It's 3:30 in the afternoon, and I've hit "the wall". It occurs to me that by the time 5:30 rolls around, I will have worked 3 different jobs in 24 hours. All I really want to do is curl up into a ball and nap away the afternoon in the warm sunshine streaming through my window. Fat chance. Being a parent is tough. Being a single parent is like living in a circus (minus the cages, although they could come in handy once in a while...just kidding). As part of the circus, I'm trying to learn how to juggle.
If you looked at my resume, you might find it rather comical. I have a college degree in accounting, with an art studio minor. I've worked at a barbecue restaurant for the last 4 years, and I teach aerobic kickboxing at the YMCA. Yesterday, at 1:00, I had to attend a class for a certification in safe alcohol service. Afterwards, I went straight to the restaurant, poured beer for 7 1/2 hours and got people extra ranch, more butter, another diet Pepsi, a bigger chicken breast, a few extra muffins, one of those big huge Kahlua brownies with whipped cream, directions to Kalispell, the phone number to the hotel, and a side of fries - with a smile on my face the whole time (most of the time anyway). I got off work, slept for what felt like 5 minutes, got up, and went to the CPA's office I work in. He helped me prepare an 1120 for a corporation whose books I keep. Highlight of my day. Then, I picked my kids up, ran home, changed and drove to the Y to teach girls how to pulverize a punching bag. By the time I make it to my laptop, I realize that I will probably still smell like a combination of hickory and sweat, have bloody knuckles, and a growling stomach. I muster my best Martha Stewart effort... and pick up some Little Ceasar's.
"Eat your vegetables" I tell the boys.
"Mom, it's just pizza", Tyler says.
"Well, there's tomato sauce" I reply.
"Mom, tomatoes are fruit because they have seeds" Tyler answers.
Shoot. I guess I'm fired. Cursed is the day you can no longer outsmart your children.
Being a single parent sort of eliminates the choice to stay home or work. You have to work. It has to be enough to feed and clothe your children, which means sometimes dreams can get put on hold, maybe indefinitely. Life is also busy, and there is no way around that. Today I was reminded that not every day holds something that seems "blog-worthy". Life can be mundane, and we all have responsibilities. In light of the Christmas season, however, I was challenged by one thing in the middle of all the chaos.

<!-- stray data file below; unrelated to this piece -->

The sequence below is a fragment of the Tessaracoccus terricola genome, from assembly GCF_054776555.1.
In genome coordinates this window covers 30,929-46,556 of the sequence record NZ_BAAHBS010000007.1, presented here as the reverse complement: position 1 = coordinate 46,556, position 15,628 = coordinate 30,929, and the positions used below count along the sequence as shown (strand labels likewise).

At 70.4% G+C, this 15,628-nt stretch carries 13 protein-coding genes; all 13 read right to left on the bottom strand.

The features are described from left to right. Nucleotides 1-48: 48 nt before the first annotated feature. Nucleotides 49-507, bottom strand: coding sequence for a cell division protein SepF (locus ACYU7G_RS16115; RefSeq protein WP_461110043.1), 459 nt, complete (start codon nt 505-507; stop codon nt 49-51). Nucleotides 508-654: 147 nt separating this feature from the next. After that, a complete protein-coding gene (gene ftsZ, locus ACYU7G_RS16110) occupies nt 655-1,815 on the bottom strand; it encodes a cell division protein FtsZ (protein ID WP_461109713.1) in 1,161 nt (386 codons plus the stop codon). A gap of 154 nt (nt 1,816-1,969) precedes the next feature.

First of all, I love buying gifts, especially at Christmas. This year, it seems like the slumping economy has finally caught up to me. I've tried to be very smart with my money over the last few years and have almost no debt except for a very small amount of student loans. Oddly enough, graduating from college and having a degree actually caused me to take a pay cut. I've felt the monetary shortage even more since sending my son to Christian school, which was very important to me, and draining my savings account to buy a house. It ocurred to me today while I was running around between jobs that the whole reason I work hard is supposedly because I want to take care of my kids. It would be easy to think that I needed to work even more to have enough money to buy them all the presents they want for Christmas. It wasn't until after dinner when I was getting the boys ready for bed that I was reminded that, more than anything, they just want my attention.
I was reading a newsletter for MOPS (Mothers of Preschoolers) this morning ,written by my friend Melissa, who challenged all of us to focus on the relational rather than the material this Christmas season. It reminded me of a tradition my family used to do every year during December. My mom would find a shoebox, cut a little hole in the top, and then wrap it in the prettiest wrapping paper we had. It was our gift box to Jesus. Every time one of us observed a family member say something nice, do something thoughtful or help around the house without complaining, we'd write it down, and put it in the box. On Christmas morning, we'd read our gifts to Jesus - gifts offered out of love, not something purchased.
I don't have enough energy, or time, to make my house look like something in a Better Homes & Gardens magazine. I don't have enough money to buy my kids everything they want, and I don't want to miss out on their lives trying to get more. I'm going to wrap a shoebox and start giving gifts to Jesus. One of the ways will be by trying to spend more quality time with my kids. It's hard but it's worth it. (If I had a dollar for every time I heard "Mommy!" while writing this, I could buy all the presents they want!) I'm really tired tonight, I don't feel very creative, and I don't want my words to sound fake. I really do want to be a better mom - that's why I'm here.
"Lord, being a parent can be very tiring. Thank you that I don't have to do it on my own strength. Help me make good decisions regarding what I commit myself to. Give me the courage to put my children first, and trust your promise to provide for me. Help me to teach my children the real meaning of Christmas - that we are celebrating the birth of your Son, who was the best gift ever. May I never chase after things, but seek you first, knowing that everything else will be added. And, please, help me get some good rest tonight. :-)"